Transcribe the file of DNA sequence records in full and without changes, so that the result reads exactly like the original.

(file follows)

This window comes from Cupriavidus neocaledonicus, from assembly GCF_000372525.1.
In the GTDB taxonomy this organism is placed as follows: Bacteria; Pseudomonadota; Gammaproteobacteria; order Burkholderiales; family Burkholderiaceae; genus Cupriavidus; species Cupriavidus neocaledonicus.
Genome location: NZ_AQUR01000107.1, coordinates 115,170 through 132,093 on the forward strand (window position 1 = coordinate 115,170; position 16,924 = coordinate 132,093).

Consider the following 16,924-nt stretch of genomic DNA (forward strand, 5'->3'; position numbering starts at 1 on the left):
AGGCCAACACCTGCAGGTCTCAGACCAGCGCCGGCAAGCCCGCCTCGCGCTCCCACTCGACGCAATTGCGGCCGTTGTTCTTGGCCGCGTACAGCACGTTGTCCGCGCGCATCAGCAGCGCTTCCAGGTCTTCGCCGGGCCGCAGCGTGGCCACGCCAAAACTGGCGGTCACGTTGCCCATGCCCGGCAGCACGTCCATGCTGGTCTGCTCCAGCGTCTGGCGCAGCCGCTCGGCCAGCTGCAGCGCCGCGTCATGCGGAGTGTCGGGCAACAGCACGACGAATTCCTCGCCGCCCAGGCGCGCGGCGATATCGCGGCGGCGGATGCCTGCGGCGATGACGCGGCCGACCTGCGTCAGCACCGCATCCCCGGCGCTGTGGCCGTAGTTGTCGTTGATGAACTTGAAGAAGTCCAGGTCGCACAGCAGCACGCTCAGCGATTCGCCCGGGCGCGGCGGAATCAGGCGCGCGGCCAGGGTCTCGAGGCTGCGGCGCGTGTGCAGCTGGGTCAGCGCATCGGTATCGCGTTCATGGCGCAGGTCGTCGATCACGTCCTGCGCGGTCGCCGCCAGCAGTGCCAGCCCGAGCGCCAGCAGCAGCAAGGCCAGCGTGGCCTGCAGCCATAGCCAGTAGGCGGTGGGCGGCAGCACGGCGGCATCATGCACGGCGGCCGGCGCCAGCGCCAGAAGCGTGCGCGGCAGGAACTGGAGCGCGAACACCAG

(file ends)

This window comes from Cupriavidus neocaledonicus, from assembly GCF_000372525.1.
In the GTDB taxonomy this organism is placed as follows: Bacteria; Pseudomonadota; Gammaproteobacteria; order Burkholderiales; family Burkholderiaceae; genus Cupriavidus; species Cupriavidus neocaledonicus.
Genome location: NZ_AQUR01000107.1, coordinates 115,170 through 132,093 on the forward strand (window position 1 = coordinate 115,170; position 16,924 = coordinate 132,093).

Consider the following 16,924-nt stretch of genomic DNA (forward strand, 5'->3'; position numbering starts at 1 on the left):
AGGCCAACACCTGCAGGTCTCAGACCAGCGCCGGCAAGCCCGCCTCGCGCTCCCACTCGACGCAATTGCGGCCGTTGTTCTTGGCCGCGTACAGCACGTTGTCCGCGCGCATCAGCAGCGCTTCCAGGTCTTCGCCGGGCCGCAGCGTGGCCACGCCAAAACTGGCGGTCACGTTGCCCATGCCCGGCAGCACGTCCATGCTGGTCTGCTCCAGCGTCTGGCGCAGCCGCTCGGCCAGCTGCAGCGCCGCGTCATGCGGAGTGTCGGGCAACAGCACGACGAATTCCTCGCCGCCCAGGCGCGCGGCGATATCGCGGCGGCGGATGCCTGCGGCGATGACGCGGCCGACCTGCGTCAGCACCGCATCCCCGGCGCTGTGGCCGTAGTTGTCGTTGATGAACTTGAAGAAGTCCAGGTCGCACAGCAGCACGCTCAGCGATTCGCCCGGGCGCGGCGGAATCAGGCGCGCGGCCAGGGTCTCGAGGCTGCGGCGCGTGTGCAGCTGGGTCAGCGCATCGGTATCGCGTTCATGGCGCAGGTCGTCGATCACGTCCTGCGCGGTCGCCGCCAGCAGTGCCAGCCCGAGCGCCAGCAGCAGCAAGGCCAGCGTGGCCTGCAGCCATAGCCAGTAGGCGGTGGGCGGCAGCACGGCGGCATCATGCACGGCGGCCGGCGCCAGCGCCAGAAGCGTGCGCGGCAGGAACTGGAGCGCGAACACCAG